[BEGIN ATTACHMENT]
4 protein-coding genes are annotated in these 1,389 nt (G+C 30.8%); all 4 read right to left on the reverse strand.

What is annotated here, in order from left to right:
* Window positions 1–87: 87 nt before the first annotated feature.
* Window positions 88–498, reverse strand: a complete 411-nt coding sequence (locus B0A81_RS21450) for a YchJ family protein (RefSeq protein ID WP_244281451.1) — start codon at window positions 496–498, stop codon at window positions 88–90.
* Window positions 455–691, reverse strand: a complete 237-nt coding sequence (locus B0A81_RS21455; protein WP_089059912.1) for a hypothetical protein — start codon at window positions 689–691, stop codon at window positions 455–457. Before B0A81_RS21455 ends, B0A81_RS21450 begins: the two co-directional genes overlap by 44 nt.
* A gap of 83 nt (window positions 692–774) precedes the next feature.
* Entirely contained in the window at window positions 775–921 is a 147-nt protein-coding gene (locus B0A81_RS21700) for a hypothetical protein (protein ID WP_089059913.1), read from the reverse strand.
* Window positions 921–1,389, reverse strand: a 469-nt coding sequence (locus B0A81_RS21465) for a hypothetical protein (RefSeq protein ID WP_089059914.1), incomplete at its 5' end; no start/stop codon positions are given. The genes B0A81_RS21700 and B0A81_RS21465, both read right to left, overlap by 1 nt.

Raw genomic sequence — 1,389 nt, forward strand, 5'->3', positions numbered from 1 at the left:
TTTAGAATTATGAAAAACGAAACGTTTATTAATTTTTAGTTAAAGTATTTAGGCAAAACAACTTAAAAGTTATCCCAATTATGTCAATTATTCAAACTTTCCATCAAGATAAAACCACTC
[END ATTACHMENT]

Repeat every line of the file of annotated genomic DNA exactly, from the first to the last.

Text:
4 protein-coding genes are annotated in these 1,389 nt (G+C 30.8%); all 4 read right to left on the reverse strand.

What is annotated here, in order from left to right:
* Window positions 1–87: 87 nt before the first annotated feature.
* Window positions 88–498, reverse strand: a complete 411-nt coding sequence (locus B0A81_RS21450) for a YchJ family protein (RefSeq protein ID WP_244281451.1) — start codon at window positions 496–498, stop codon at window positions 88–90.
* Window positions 455–691, reverse strand: a complete 237-nt coding sequence (locus B0A81_RS21455; protein WP_089059912.1) for a hypothetical protein — start codon at window positions 689–691, stop codon at window positions 455–457. Before B0A81_RS21455 ends, B0A81_RS21450 begins: the two co-directional genes overlap by 44 nt.
* A gap of 83 nt (window positions 692–774) precedes the next feature.
* Entirely contained in the window at window positions 775–921 is a 147-nt protein-coding gene (locus B0A81_RS21700) for a hypothetical protein (protein ID WP_089059913.1), read from the reverse strand.
* Window positions 921–1,389, reverse strand: a 469-nt coding sequence (locus B0A81_RS21465) for a hypothetical protein (RefSeq protein ID WP_089059914.1), incomplete at its 5' end; no start/stop codon positions are given. The genes B0A81_RS21700 and B0A81_RS21465, both read right to left, overlap by 1 nt.

Raw genomic sequence — 1,389 nt, forward strand, 5'->3', positions numbered from 1 at the left:
TTTAGAATTATGAAAAACGAAACGTTTATTAATTTTTAGTTAAAGTATTTAGGCAAAACAACTTAAAAGTTATCCCAATTATGTCAATTATTCAAACTTTCCATCAAGATAAAACCACTC